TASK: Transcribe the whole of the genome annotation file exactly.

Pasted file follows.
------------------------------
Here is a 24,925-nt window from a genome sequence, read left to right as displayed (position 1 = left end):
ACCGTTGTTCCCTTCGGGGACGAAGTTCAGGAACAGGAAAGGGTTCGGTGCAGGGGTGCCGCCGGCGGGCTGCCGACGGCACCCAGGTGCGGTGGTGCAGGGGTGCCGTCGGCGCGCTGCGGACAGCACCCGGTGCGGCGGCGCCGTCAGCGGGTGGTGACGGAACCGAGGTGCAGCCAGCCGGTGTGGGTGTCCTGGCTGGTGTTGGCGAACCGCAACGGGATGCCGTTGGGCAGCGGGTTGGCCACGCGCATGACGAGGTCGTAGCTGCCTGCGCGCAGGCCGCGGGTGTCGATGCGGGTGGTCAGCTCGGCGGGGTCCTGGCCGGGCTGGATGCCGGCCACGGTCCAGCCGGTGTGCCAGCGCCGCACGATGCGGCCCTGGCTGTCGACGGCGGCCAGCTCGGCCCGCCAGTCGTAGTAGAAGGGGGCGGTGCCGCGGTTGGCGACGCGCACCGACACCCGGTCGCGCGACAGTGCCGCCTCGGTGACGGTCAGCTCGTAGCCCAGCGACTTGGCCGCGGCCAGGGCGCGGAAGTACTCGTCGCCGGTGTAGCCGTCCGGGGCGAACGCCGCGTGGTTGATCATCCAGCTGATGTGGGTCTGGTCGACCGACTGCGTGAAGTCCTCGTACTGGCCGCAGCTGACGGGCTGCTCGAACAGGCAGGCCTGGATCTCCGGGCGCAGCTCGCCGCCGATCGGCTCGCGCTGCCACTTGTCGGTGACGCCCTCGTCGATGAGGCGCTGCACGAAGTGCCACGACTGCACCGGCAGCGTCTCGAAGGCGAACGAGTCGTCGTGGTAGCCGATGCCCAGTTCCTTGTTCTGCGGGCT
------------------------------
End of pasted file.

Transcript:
Here is a 24,925-nt window from a genome sequence, read left to right as displayed (position 1 = left end):
ACCGTTGTTCCCTTCGGGGACGAAGTTCAGGAACAGGAAAGGGTTCGGTGCAGGGGTGCCGCCGGCGGGCTGCCGACGGCACCCAGGTGCGGTGGTGCAGGGGTGCCGTCGGCGCGCTGCGGACAGCACCCGGTGCGGCGGCGCCGTCAGCGGGTGGTGACGGAACCGAGGTGCAGCCAGCCGGTGTGGGTGTCCTGGCTGGTGTTGGCGAACCGCAACGGGATGCCGTTGGGCAGCGGGTTGGCCACGCGCATGACGAGGTCGTAGCTGCCTGCGCGCAGGCCGCGGGTGTCGATGCGGGTGGTCAGCTCGGCGGGGTCCTGGCCGGGCTGGATGCCGGCCACGGTCCAGCCGGTGTGCCAGCGCCGCACGATGCGGCCCTGGCTGTCGACGGCGGCCAGCTCGGCCCGCCAGTCGTAGTAGAAGGGGGCGGTGCCGCGGTTGGCGACGCGCACCGACACCCGGTCGCGCGACAGTGCCGCCTCGGTGACGGTCAGCTCGTAGCCCAGCGACTTGGCCGCGGCCAGGGCGCGGAAGTACTCGTCGCCGGTGTAGCCGTCCGGGGCGAACGCCGCGTGGTTGATCATCCAGCTGATGTGGGTCTGGTCGACCGACTGCGTGAAGTCCTCGTACTGGCCGCAGCTGACGGGCTGCTCGAACAGGCAGGCCTGGATCTCCGGGCGCAGCTCGCCGCCGATCGGCTCGCGCTGCCACTTGTCGGTGACGCCCTCGTCGATGAGGCGCTGCACGAAGTGCCACGACTGCACCGGCAGCGTCTCGAAGGCGAACGAGTCGTCGTGGTAGCCGATGCCCAGTTCCTTGTTCTGCGGGCT